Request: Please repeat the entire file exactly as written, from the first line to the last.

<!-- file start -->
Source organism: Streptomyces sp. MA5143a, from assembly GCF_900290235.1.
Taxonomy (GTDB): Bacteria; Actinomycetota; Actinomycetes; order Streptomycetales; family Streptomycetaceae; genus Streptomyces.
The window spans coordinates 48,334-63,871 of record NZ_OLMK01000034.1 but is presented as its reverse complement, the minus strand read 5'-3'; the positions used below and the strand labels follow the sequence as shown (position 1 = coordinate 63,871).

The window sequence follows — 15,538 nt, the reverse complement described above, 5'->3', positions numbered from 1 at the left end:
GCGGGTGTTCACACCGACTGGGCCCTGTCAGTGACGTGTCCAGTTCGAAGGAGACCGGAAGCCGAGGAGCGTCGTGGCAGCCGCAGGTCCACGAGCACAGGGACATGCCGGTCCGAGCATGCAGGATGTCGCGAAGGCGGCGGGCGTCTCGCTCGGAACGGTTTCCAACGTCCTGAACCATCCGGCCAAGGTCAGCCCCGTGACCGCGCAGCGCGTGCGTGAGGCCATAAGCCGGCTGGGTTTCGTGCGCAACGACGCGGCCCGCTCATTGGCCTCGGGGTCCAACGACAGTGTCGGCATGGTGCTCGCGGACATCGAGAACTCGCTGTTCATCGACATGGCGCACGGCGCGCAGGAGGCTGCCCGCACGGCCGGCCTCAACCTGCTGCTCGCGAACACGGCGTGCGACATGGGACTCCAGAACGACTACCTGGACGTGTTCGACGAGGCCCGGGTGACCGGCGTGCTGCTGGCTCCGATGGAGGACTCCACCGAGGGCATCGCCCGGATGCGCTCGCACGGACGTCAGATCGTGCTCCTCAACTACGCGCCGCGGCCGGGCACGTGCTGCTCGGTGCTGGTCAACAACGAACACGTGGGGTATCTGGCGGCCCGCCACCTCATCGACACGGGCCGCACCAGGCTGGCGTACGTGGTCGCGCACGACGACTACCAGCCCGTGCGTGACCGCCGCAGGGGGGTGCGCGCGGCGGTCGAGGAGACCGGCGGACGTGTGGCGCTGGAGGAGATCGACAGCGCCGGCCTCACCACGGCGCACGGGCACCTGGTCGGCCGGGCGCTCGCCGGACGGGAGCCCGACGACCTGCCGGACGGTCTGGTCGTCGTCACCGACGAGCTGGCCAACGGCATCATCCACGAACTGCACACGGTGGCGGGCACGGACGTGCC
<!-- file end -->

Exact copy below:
Source organism: Streptomyces sp. MA5143a, from assembly GCF_900290235.1.
Taxonomy (GTDB): Bacteria; Actinomycetota; Actinomycetes; order Streptomycetales; family Streptomycetaceae; genus Streptomyces.
The window spans coordinates 48,334-63,871 of record NZ_OLMK01000034.1 but is presented as its reverse complement, the minus strand read 5'-3'; the positions used below and the strand labels follow the sequence as shown (position 1 = coordinate 63,871).

The window sequence follows — 15,538 nt, the reverse complement described above, 5'->3', positions numbered from 1 at the left end:
GCGGGTGTTCACACCGACTGGGCCCTGTCAGTGACGTGTCCAGTTCGAAGGAGACCGGAAGCCGAGGAGCGTCGTGGCAGCCGCAGGTCCACGAGCACAGGGACATGCCGGTCCGAGCATGCAGGATGTCGCGAAGGCGGCGGGCGTCTCGCTCGGAACGGTTTCCAACGTCCTGAACCATCCGGCCAAGGTCAGCCCCGTGACCGCGCAGCGCGTGCGTGAGGCCATAAGCCGGCTGGGTTTCGTGCGCAACGACGCGGCCCGCTCATTGGCCTCGGGGTCCAACGACAGTGTCGGCATGGTGCTCGCGGACATCGAGAACTCGCTGTTCATCGACATGGCGCACGGCGCGCAGGAGGCTGCCCGCACGGCCGGCCTCAACCTGCTGCTCGCGAACACGGCGTGCGACATGGGACTCCAGAACGACTACCTGGACGTGTTCGACGAGGCCCGGGTGACCGGCGTGCTGCTGGCTCCGATGGAGGACTCCACCGAGGGCATCGCCCGGATGCGCTCGCACGGACGTCAGATCGTGCTCCTCAACTACGCGCCGCGGCCGGGCACGTGCTGCTCGGTGCTGGTCAACAACGAACACGTGGGGTATCTGGCGGCCCGCCACCTCATCGACACGGGCCGCACCAGGCTGGCGTACGTGGTCGCGCACGACGACTACCAGCCCGTGCGTGACCGCCGCAGGGGGGTGCGCGCGGCGGTCGAGGAGACCGGCGGACGTGTGGCGCTGGAGGAGATCGACAGCGCCGGCCTCACCACGGCGCACGGGCACCTGGTCGGCCGGGCGCTCGCCGGACGGGAGCCCGACGACCTGCCGGACGGTCTGGTCGTCGTCACCGACGAGCTGGCCAACGGCATCATCCACGAACTGCACACGGTGGCGGGCACGGACGTGCC